RFPs: The School Improvement Provider Market

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The primary vehicle for significant government purchases of products and services for public education and the implementation of school improvement grant programs is the RFP – Request for Proposals. A dozen federal agencies, 50 states and several territories, and 15,000 school districts issue RFPs every year. Every jurisdiction, agency and program has its own approach to the process. 

In Part I and Part II of this series, we discuss the basics of the RFP and how government agencies issue RFPs public education on the web 

Part III talks about the difficulty of having a complete list of relevant RFP opportunities.

We started to talk about the single most important reason why national RFP reporting services do not do a good job of meeting school improvement providers’ needs:  the size of their addressable market is not sufficiently attractive to develop a more comprehensive method of reporting the relevant RFPs.  Let us take a deeper look at this addressable market.

The prime business of RFP reporting services firms is serving other business that rely on government procurement of products and services that have become commoditized. Every year thousands of government agencies procure hundreds of billions of dollars worth of construction, telecommunications, professional, cafeteria, janitorial and other services, and computer, office and other typical business products. Tens of thousands of firms are interested in these contract RFPs – construction and engineering companies, HVAC contractors, law and accounting firms, food service companies, fuel providers, car companies, etc. Few of these companies have any interest in grants because their sales are rarely made through agency grant processes.

I know of no authoritative statement of the number of firms seeking federal, state and local government work on a national or multi-state level that use RFP reporting services, but my conservative, “back of the envelope” estimate is at least 50,000. If the average annual fee for an RFP reporting service is $2500 per firm, the market is in the range of $125 million.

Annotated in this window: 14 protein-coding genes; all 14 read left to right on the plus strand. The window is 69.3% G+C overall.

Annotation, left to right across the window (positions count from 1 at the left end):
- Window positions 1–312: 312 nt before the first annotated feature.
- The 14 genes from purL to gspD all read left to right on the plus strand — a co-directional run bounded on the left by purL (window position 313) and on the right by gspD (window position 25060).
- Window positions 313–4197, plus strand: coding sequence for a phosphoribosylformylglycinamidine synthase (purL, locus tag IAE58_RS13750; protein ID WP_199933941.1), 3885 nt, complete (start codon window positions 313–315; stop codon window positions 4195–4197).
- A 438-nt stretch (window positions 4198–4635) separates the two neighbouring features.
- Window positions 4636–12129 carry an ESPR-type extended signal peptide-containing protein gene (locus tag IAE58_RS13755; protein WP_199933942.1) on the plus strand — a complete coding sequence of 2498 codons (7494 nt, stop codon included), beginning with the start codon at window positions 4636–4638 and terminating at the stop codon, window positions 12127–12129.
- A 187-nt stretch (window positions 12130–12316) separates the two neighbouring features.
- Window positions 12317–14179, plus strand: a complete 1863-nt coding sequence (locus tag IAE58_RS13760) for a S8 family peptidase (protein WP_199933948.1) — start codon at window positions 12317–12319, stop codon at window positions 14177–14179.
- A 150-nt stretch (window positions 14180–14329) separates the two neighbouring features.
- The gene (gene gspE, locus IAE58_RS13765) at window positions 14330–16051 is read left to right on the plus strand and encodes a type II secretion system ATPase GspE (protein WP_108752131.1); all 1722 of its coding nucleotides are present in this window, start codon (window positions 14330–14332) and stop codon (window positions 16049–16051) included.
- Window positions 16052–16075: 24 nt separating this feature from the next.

By this standard, the school improvement market is small. Based on my own experience with the for-profit and nonprofit segments of the school improvement business, I estimate some 5000 organizations with more than a handful of employees. Perhaps half of these serve one city or region in one state.  They have no need for RFP reporting services – they rely on information gleaned from personal contacts with local education agencies and philanthropy. So roughly 2500 organizations are in the market for national or multi-state RFP reporting services. At present, contract RFP reporting service fees range from $1000-$5000 per year. At an average of $2500 per year per client, the market is worth about $6 million a year or 5 percent of RFP reporters’ mainstream client base.

The needs of most firms that sell commodities to government agencies are quite different than the expectations of school improvement providers. Thousands of federal, state and local government agencies and their units promulgate multiple contract RFPs for construction, legal services and paper products every year. The idea of using the web to announce RFPs is widespread. The result is far more business opportunities than any one firm can pursue, let alone fulfill.

By comparison, in school improvement, the business opportunities presented by RFPs are scarce. As noted earlier, only a subset of education agencies issue school improvement RFPs on the web. More often than not, school improvement RFPs are anything but commodities. Every purchase has a particular fit with its agency’s educational program, infrastructure, culture and philosophy – and their descriptions and labels are far from uniform. Paving is “paving,” professional development might be labeled as a reading or math program, or named “Project Achievement Now.” Moreover, school districts might purchase professional development services once a year, or information systems once every five years, and a handful of districts will pursue such purchases every year. In short, every RFP is unique and precious. Missing out on one sales opportunity means both missing out on several years of revenue and a long wait for another comparable opportunity from another district. School improvement providers need complete information.